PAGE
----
Happy New Year! We now just have 13 months before the Iowa Caucus so the presidential race is not as far away as one thinks. There is a possibility the caucus could come earlier if other states attempt to move their contests up.
So the race to 2016 is underway and we’ll soon be tripping over prospective presidential candidates here in Iowa (New Hampshire and South Carolina as well), but it doesn’t look like former Florida Governor Jeb Bush will be one of those candidates early on despite being the first to state his intentions.
One such occasion for grassroots conservatives to meet with and hear from prospective candidates will be at the Iowa Freedom Summit hosted by Congressman Steve King and Citizens United later this month. Congressman King held a similar event in 2011 that was extremely well attended by prospective presidential candidates.
Mitt Romney wasn’t present however. The Washington Post reports that Jeb Bush is following in Mitt Romney’s footsteps and that is the first mistake he has made in his soon-to-be campaign.
Who is coming thus far? 2008 GOP Vice Presidential Nominee Sarah Palin, Senator Ted Cruz (R-TX), New Jersey Governor Chris Christie, 2008 Iowa Caucus winner Mike Huckabee, 2012 Iowa Caucus winner Rick Santorum, Donald Trump, Texas Governor Rick Perry, Dr. Ben Carson, former Speaker of the House Newt Gingrich, Congresswoman Marsha Blackburn (R-TN), Carly Fiorina, Senator Mike Lee (R-UT), former Virginia Governor Jim Gilmore, former Ambassador John Bolton, new Congressman Rod Blum (R-IA) and Senator Chuck Grassley (R-IA).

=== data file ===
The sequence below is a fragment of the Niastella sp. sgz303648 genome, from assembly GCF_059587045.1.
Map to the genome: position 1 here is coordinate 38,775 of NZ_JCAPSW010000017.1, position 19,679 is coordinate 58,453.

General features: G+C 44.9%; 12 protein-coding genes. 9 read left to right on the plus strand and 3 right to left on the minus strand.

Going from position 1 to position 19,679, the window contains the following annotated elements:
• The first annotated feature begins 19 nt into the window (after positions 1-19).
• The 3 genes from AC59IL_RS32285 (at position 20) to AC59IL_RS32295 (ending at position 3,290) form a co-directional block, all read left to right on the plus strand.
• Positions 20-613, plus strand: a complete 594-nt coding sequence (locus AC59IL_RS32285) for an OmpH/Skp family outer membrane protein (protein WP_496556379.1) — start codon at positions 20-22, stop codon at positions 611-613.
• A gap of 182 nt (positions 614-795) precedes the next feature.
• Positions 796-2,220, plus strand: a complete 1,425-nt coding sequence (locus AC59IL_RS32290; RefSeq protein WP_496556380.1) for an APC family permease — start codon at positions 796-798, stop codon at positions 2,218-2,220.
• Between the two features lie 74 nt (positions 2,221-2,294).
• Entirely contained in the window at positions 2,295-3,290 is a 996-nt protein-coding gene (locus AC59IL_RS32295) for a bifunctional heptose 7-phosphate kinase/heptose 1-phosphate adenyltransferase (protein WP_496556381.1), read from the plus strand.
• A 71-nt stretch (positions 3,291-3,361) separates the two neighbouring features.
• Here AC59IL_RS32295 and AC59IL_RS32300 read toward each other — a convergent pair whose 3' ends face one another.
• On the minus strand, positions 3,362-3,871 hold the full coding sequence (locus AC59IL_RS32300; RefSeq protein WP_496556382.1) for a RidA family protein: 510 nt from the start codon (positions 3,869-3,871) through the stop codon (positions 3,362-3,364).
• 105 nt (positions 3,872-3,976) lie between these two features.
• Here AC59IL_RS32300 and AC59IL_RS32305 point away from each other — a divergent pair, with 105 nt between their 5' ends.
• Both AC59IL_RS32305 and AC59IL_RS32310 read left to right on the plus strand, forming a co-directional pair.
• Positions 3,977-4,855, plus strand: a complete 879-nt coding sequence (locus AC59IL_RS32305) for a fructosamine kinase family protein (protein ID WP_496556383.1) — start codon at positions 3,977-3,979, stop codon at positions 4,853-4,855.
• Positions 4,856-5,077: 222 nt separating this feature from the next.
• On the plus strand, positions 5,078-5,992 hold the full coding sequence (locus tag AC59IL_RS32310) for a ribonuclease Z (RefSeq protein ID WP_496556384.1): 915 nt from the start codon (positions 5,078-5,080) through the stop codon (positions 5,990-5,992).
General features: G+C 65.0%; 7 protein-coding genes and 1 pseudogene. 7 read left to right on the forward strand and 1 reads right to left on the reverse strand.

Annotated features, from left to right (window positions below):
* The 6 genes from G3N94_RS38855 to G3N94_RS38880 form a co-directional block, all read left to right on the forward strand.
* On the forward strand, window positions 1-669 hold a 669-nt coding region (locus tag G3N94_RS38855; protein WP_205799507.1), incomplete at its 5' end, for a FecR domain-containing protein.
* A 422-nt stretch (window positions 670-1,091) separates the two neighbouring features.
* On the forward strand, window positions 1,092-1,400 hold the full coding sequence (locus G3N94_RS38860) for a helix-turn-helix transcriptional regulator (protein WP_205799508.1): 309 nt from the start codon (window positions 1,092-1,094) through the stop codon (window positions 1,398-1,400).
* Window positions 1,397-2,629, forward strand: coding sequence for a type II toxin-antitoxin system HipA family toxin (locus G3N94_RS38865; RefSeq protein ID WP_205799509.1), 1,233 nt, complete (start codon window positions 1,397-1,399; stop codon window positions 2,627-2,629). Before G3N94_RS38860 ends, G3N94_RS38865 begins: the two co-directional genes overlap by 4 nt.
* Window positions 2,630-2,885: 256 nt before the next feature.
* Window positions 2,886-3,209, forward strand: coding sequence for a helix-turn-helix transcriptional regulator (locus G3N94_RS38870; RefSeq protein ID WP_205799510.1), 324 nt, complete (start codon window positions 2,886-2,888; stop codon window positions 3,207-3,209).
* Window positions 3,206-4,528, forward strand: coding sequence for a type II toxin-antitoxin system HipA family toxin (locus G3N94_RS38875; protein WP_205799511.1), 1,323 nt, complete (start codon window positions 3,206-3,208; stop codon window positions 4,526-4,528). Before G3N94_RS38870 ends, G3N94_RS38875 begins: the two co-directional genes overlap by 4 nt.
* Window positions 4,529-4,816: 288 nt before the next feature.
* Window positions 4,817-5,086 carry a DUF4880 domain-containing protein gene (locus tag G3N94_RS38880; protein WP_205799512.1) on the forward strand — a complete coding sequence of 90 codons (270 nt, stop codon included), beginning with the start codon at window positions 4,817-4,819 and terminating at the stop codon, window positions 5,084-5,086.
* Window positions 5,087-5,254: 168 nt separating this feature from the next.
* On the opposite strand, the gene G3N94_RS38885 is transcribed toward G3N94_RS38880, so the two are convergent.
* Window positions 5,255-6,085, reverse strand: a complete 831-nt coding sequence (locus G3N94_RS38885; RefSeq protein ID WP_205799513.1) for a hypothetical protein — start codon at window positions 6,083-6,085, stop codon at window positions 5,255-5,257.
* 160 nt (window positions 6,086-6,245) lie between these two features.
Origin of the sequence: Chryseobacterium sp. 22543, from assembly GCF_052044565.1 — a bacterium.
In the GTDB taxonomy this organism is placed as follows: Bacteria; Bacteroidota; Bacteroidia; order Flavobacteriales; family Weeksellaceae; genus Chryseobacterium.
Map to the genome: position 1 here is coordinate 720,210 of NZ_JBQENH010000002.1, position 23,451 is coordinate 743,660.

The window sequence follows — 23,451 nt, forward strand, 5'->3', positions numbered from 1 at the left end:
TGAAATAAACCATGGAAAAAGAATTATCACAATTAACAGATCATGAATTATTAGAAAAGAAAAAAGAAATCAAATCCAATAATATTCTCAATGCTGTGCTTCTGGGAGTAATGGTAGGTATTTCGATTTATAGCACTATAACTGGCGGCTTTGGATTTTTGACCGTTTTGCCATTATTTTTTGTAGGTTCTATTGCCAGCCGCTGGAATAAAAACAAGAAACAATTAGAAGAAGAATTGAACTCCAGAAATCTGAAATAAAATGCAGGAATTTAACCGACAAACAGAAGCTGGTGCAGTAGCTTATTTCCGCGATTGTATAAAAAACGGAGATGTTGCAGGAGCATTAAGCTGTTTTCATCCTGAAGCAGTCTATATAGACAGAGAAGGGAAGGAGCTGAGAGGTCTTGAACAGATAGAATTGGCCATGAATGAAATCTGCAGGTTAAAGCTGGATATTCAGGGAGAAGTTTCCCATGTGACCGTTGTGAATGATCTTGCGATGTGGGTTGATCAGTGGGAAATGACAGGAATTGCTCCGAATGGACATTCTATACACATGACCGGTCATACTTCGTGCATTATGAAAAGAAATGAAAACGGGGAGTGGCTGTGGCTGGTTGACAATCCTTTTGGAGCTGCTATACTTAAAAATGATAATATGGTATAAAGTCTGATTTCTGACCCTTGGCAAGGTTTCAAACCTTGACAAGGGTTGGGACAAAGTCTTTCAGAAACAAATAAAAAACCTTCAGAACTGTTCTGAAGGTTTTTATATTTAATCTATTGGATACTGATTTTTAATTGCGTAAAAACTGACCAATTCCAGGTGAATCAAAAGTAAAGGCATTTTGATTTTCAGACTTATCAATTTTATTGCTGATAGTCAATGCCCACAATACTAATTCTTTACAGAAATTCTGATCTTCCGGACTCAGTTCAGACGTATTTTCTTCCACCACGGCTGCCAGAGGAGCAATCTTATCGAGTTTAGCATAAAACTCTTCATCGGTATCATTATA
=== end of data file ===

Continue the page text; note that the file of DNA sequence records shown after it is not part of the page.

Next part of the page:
Obviously not everyone speaking is running for president, but several are. What I have to wonder is if Donald Trump, Carly Fiorina, John Bolton and Chris Christie are showing up who have some positions that could be questionable to the base. If Dr. Ben Carson who has been questioned over his 2nd Amendment stance is coming.
What is Jeb Bush afraid of?
It’s also not so much about who the other speakers are, but who will be there. Grassroots conservatives and other movers and shakers within the Republican Party in Iowa otherwise known as the base. You know, people a candidate will have to win over in order to win.
Is Bush afraid of his own party’s base?
The Hill quoted Bush once saying that a candidate has to be willing “lose the primary to win the general.” Really? Because I don’t see how that is possible, and frankly it is an arrogant position. He first needs to win the nomination and he has to make his case to Republican voters.
Some think showing up to an event and meeting with grassroots Republicans is somehow pandering to them. No, it’s going out and earning their vote. Frankly, I don’t want a candidate to tell me what he or she thinks I want to hear. I want them to tell me what they believe and why and be willing to defend positions I disagree with.
Avoiding the base so you don’t have answer tough questions is not noble. It’s cowardly. A candidate won’t win the general election if the base of the party stays home. Ask Mitt Romney how well that strategy worked out for him after all.
Governor Bush has cleared his plate so he can explore a presidential campaign. This is a first test and it’s one he failed. You don’t win people over by avoiding them.
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